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Hayley Atwell calls for 'predator' Weinstein to be punished

From BBC - November 9, 2017

"He had a very dark presence and a dark charisma."

Actress Hayley Atwell is talking about disgraced movie mogul Harvey Weinstein, whom she has met twice at public events. She counts herself "incredibly lucky" at never having been left alone with him.

"I do not think he's a sex addict - I think he's a predator," she says. "He harassed women and therefore he should be punished in the highest way the law offers."

The 35-year-old, best known for her role as Peggy Carter in the Captain America films, also wants to set the record straight about being labelled a "fat pig" by Weinstein.

A story recently surfaced that the powerful producer told her over lunch, during the 2007 filming of Brideshead Revisited, that she looked like a "fat pig" on screen and ordered her to lose weight.

Her co-star, Emma Thompson, then allegedly reprimanded Weinstein telling him he was a misogynist and a bully, threatening to quit the film.

Atwell says that's not the way things happened.

"I was asked how I would feel, given I have got a curvy body, about losing weight - because 1920s flapper girls did not look like that," she explains.

"It was put to me in a delicate way, very discreetly, very subtly - by someone not related in any way to Harvey Weinstein.

"But the question was enough to anger Emma [Thompson] who said to me very clearly: 'You are a very good actor. You are not a model. This is a very dangerous path if you start to succumb to the wishes of Hollywood to make you look a certain way. If they ask you again, not only will I walk off the set but I will take this issue to the press.'

"She was extraordinary about it."

The actress, who is starring in a new BBC adaptation of Howards End, says she was "upset" about the term "fat pig" suddenly being bandied around in relation to her.

"No one has spoken to me rudely about my weight, ever," she says. "And in fact, one of the least interesting things about any of the work I have done is how much I weigh.

"I find it another way of controlling women."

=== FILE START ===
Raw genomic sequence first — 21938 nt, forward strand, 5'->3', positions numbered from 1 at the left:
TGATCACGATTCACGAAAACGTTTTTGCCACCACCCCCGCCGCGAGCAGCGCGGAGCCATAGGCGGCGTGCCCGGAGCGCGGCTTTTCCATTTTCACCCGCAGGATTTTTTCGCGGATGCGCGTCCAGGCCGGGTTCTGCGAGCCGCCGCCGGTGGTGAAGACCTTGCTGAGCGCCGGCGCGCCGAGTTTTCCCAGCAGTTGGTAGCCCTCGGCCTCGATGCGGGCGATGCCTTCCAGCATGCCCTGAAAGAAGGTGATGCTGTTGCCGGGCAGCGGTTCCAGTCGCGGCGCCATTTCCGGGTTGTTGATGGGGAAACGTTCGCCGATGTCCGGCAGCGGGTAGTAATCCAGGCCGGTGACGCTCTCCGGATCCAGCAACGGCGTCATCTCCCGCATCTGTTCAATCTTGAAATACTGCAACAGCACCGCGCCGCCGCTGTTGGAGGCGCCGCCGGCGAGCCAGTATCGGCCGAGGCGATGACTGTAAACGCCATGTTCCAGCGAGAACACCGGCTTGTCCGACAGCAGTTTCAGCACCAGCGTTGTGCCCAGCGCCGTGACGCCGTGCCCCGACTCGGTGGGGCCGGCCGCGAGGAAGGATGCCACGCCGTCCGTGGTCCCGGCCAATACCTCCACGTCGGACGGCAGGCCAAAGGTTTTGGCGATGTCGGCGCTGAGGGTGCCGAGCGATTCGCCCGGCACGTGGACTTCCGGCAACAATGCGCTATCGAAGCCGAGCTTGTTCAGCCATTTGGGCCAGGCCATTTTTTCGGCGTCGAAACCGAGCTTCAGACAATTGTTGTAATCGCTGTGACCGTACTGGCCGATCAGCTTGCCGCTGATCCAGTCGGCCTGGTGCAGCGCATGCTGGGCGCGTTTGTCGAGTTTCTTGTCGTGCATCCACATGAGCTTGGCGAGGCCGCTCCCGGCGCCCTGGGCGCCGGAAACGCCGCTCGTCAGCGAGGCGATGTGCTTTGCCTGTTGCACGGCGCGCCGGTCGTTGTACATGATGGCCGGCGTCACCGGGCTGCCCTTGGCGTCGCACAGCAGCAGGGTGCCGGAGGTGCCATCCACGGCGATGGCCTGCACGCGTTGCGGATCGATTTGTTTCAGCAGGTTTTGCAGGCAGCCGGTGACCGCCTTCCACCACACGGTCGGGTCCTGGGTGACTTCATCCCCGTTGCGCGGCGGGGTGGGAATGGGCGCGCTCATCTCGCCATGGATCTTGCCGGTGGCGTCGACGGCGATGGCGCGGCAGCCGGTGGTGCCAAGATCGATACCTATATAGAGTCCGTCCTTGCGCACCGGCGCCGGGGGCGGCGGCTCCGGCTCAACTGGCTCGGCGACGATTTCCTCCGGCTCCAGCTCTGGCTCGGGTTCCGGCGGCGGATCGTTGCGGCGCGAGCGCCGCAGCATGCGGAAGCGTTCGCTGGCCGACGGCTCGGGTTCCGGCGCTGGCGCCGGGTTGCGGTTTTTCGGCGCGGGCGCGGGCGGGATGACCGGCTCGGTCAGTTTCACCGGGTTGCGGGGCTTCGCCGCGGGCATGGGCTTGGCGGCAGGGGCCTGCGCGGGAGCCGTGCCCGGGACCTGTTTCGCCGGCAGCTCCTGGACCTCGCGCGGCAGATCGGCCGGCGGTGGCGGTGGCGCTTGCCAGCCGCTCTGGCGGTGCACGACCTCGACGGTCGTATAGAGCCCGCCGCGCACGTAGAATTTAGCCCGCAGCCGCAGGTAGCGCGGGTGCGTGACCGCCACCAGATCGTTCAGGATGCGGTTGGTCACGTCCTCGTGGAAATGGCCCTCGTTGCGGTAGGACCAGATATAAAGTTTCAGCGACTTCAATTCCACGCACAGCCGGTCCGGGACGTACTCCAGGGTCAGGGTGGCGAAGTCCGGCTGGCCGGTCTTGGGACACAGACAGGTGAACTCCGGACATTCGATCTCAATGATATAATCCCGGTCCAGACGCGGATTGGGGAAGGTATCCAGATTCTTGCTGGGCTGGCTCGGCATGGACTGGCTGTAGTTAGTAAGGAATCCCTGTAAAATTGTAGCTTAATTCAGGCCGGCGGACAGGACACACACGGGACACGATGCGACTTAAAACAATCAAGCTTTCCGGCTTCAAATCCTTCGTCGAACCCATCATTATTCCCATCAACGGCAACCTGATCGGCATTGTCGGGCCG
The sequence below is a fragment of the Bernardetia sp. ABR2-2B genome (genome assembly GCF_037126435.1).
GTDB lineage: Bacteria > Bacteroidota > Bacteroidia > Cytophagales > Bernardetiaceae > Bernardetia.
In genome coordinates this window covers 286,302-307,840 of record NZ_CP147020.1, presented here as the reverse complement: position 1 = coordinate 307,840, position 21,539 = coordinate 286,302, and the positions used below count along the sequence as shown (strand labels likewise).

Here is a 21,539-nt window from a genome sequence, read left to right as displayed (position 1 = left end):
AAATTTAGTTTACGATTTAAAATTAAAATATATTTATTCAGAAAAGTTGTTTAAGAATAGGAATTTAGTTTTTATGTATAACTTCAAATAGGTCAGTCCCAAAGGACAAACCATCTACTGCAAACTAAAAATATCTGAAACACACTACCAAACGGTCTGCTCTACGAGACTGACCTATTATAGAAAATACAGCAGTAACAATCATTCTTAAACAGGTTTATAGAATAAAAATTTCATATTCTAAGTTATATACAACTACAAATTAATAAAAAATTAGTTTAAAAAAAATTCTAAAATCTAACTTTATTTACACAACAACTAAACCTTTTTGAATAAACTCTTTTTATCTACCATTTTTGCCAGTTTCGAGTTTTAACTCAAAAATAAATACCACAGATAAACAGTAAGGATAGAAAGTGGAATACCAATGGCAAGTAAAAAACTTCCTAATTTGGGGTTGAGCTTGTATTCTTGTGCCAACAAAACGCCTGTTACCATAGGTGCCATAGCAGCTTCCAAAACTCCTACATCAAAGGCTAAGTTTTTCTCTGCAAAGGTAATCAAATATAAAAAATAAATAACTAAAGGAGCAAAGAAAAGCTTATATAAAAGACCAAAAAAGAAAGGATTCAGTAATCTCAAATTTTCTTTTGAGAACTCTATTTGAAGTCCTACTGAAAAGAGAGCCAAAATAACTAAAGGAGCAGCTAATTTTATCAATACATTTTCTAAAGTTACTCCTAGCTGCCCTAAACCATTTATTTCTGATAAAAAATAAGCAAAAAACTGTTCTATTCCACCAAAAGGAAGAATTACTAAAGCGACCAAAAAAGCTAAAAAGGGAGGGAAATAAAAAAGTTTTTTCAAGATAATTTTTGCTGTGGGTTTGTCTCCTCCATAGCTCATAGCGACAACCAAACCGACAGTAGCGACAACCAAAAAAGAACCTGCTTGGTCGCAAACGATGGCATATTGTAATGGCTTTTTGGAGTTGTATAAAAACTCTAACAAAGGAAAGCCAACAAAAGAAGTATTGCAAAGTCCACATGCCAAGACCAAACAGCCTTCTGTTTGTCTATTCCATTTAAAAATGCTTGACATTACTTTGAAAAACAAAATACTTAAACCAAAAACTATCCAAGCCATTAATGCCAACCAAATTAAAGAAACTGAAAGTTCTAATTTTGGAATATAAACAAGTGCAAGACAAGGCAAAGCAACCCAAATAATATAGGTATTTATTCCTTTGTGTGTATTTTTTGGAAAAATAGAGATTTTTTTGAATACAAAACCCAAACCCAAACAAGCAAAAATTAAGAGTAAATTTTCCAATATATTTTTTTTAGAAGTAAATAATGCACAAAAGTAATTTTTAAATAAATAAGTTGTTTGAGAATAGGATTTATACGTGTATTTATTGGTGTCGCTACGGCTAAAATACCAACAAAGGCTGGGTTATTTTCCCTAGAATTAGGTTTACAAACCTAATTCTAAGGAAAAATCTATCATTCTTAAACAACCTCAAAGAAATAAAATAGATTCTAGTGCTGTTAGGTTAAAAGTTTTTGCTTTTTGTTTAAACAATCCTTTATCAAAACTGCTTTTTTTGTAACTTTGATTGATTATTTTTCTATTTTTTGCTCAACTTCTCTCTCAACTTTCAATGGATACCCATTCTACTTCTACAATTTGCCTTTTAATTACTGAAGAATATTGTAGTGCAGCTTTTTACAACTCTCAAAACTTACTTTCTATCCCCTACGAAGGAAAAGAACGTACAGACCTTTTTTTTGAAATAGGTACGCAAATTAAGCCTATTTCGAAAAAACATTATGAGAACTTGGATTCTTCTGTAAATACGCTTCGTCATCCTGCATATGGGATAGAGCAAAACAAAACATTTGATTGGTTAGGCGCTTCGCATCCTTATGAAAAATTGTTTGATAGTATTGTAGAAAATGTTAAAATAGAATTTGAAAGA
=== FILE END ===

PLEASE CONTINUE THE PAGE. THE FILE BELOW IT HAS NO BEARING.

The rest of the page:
'You normalise it'

Atwell says she ca not remember having directly experienced sexual harassment at work.

But says she "can see that it happens", adding she has "instinctively had a feeling of it" when she walks into a room of powerful men.

"I have been groped in the street a number of times. I have received lots of sexually explicit messages on Instagram and had drunk men at bars coming up to me. You normalise it."

The actress views the allegations from women across various industries in the wake of the Harvey Weinstein scandal as an "exciting opportunity".

"There is something quite extraordinary that's happening now," she says. "Everyone is talking about it and everyone's addressing it.

"I think certainly people who have harassed women in the past are probably shaking in their boots because they are expecting to be exposed at any time.

"And that in itself is a potentially very exciting opportunity now to create a much, much safer working environment, especially for the next generation of young women coming up."

Atwell adds it's also about "teaching young women not to just accept it as the norm anymore - because that norm is changing."

Atwell is starring in a new BBC adaptation of EM Forster's Howards End, as the vivacious and headstrong Margaret Schlegel in turn-of-the-century Britain.

The four-part series is a colourful, vibrant portrayal of Edwardian society. The characters are dressed in bright reds and blues - rather than the muted colours you might typically see in a period drama.

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